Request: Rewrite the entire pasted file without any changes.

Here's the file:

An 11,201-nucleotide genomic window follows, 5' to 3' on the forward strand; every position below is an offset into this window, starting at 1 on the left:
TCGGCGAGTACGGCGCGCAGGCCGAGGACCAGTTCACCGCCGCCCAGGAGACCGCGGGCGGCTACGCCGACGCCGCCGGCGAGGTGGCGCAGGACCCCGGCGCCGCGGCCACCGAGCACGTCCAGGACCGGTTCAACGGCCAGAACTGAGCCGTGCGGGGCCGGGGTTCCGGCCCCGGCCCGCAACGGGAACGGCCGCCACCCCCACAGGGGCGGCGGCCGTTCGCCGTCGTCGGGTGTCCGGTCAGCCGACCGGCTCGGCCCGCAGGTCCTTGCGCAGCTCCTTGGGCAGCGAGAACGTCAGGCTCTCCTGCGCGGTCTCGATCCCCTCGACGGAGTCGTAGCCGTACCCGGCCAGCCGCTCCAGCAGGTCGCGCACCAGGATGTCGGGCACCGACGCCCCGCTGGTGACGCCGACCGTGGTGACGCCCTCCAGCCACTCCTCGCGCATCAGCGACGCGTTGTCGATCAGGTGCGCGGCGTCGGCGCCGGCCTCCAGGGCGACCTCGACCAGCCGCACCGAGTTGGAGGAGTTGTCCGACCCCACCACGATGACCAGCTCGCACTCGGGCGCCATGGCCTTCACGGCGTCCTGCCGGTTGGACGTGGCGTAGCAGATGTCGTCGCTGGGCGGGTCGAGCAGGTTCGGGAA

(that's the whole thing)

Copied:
An 11,201-nucleotide genomic window follows, 5' to 3' on the forward strand; every position below is an offset into this window, starting at 1 on the left:
TCGGCGAGTACGGCGCGCAGGCCGAGGACCAGTTCACCGCCGCCCAGGAGACCGCGGGCGGCTACGCCGACGCCGCCGGCGAGGTGGCGCAGGACCCCGGCGCCGCGGCCACCGAGCACGTCCAGGACCGGTTCAACGGCCAGAACTGAGCCGTGCGGGGCCGGGGTTCCGGCCCCGGCCCGCAACGGGAACGGCCGCCACCCCCACAGGGGCGGCGGCCGTTCGCCGTCGTCGGGTGTCCGGTCAGCCGACCGGCTCGGCCCGCAGGTCCTTGCGCAGCTCCTTGGGCAGCGAGAACGTCAGGCTCTCCTGCGCGGTCTCGATCCCCTCGACGGAGTCGTAGCCGTACCCGGCCAGCCGCTCCAGCAGGTCGCGCACCAGGATGTCGGGCACCGACGCCCCGCTGGTGACGCCGACCGTGGTGACGCCCTCCAGCCACTCCTCGCGCATCAGCGACGCGTTGTCGATCAGGTGCGCGGCGTCGGCGCCGGCCTCCAGGGCGACCTCGACCAGCCGCACCGAGTTGGAGGAGTTGTCCGACCCCACCACGATGACCAGCTCGCACTCGGGCGCCATGGCCTTCACGGCGTCCTGCCGGTTGGACGTGGCGTAGCAGATGTCGTCGCTGGGCGGGTCGAGCAGGTTCGGGAA